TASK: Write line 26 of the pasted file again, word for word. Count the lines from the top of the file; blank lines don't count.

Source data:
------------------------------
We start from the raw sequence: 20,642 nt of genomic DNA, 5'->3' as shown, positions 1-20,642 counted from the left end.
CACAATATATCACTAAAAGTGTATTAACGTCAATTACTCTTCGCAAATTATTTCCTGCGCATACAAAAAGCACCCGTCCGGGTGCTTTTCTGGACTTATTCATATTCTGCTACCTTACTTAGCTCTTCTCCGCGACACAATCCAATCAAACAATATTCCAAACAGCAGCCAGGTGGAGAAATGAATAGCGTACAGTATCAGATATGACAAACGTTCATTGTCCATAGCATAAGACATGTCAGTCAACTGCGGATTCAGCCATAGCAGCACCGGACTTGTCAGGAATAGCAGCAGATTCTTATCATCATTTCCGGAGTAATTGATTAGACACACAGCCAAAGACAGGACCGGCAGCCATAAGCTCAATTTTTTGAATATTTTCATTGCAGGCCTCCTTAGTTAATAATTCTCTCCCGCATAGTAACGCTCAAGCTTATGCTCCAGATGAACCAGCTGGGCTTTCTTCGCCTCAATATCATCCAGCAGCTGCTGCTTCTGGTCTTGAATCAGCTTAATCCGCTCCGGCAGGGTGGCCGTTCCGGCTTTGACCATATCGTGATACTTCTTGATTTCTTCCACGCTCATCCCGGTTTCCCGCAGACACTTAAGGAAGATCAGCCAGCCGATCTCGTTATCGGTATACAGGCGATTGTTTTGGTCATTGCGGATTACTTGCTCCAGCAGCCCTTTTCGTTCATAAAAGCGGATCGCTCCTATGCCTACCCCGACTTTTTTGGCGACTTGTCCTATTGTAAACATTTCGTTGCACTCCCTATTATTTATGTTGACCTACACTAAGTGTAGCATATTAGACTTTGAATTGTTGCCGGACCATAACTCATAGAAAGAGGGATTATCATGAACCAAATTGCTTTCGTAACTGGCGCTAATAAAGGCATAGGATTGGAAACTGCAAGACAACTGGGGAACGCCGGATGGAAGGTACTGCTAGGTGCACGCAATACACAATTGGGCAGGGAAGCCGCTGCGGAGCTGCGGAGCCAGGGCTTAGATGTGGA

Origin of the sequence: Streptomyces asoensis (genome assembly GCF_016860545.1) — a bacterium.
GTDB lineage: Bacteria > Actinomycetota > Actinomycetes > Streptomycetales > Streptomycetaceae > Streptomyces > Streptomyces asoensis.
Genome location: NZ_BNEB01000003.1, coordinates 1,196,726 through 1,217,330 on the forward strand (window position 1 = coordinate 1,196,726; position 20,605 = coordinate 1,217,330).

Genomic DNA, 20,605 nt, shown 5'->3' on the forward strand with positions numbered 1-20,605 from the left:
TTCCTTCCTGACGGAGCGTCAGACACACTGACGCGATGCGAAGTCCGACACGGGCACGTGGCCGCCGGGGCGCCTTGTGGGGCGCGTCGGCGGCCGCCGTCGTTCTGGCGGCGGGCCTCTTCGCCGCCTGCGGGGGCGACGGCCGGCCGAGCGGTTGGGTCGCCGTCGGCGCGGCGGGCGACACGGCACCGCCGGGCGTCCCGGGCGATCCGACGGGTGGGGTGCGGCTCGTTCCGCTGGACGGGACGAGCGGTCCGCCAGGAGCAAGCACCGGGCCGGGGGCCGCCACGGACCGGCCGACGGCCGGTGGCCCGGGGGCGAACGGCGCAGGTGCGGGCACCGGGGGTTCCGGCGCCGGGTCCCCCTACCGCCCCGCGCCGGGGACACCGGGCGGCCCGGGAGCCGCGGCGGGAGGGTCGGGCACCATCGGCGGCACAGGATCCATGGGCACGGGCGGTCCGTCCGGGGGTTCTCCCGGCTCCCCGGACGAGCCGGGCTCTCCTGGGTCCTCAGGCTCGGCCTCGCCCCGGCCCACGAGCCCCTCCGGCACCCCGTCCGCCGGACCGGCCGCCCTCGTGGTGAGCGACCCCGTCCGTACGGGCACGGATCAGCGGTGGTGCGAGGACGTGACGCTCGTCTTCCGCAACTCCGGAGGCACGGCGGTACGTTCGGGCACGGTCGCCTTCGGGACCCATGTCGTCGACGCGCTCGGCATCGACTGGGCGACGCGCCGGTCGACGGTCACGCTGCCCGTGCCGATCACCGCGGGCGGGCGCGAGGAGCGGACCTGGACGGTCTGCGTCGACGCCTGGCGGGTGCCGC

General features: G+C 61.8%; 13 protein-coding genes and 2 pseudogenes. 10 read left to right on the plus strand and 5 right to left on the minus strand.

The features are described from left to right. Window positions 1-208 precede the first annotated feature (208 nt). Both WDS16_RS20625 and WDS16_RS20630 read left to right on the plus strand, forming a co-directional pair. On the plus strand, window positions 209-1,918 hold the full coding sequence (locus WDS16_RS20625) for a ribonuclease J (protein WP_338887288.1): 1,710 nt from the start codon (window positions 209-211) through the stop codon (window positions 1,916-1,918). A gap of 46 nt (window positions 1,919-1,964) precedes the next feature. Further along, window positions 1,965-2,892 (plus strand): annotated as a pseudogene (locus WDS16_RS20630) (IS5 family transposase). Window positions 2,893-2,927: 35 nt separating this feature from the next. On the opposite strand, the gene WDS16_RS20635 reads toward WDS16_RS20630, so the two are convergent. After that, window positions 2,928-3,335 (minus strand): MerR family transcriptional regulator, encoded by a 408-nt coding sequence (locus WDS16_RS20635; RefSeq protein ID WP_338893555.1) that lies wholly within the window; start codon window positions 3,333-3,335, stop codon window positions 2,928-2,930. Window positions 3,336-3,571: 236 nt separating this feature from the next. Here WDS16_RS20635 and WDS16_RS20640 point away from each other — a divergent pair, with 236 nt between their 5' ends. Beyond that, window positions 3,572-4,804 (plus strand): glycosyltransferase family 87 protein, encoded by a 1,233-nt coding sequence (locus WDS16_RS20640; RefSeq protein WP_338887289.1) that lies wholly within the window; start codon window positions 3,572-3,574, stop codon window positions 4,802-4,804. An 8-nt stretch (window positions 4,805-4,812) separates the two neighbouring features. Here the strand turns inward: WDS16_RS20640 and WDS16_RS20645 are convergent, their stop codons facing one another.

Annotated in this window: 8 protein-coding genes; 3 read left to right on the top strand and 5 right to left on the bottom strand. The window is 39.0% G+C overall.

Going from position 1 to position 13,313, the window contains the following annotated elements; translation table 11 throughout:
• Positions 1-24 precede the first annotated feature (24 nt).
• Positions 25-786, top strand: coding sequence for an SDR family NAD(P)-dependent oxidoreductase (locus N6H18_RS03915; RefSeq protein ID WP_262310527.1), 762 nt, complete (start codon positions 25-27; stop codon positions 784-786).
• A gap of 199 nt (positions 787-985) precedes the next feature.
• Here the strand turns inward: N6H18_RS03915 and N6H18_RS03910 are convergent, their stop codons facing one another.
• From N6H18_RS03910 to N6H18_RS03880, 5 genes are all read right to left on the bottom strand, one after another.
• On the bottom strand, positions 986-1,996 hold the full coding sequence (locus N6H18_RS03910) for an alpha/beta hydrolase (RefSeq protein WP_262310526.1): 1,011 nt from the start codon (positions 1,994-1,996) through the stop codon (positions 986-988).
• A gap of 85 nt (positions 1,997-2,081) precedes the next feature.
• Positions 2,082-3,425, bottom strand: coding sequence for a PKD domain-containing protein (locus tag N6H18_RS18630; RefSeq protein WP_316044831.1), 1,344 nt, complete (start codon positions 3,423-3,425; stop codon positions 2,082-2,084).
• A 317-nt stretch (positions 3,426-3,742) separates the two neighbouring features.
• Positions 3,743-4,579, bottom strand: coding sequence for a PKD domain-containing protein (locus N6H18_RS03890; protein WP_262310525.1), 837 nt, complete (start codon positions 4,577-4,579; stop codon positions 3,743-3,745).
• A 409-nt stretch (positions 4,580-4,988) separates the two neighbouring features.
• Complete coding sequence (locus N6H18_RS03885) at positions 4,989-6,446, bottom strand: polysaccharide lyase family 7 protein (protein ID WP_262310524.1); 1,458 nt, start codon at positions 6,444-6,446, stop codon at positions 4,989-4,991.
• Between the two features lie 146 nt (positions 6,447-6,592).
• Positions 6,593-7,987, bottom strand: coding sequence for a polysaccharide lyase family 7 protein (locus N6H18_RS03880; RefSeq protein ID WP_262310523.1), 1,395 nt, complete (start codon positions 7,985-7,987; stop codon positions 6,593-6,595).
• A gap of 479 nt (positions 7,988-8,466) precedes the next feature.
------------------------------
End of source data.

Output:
• A gap of 479 nt (positions 7,988-8,466) precedes the next feature.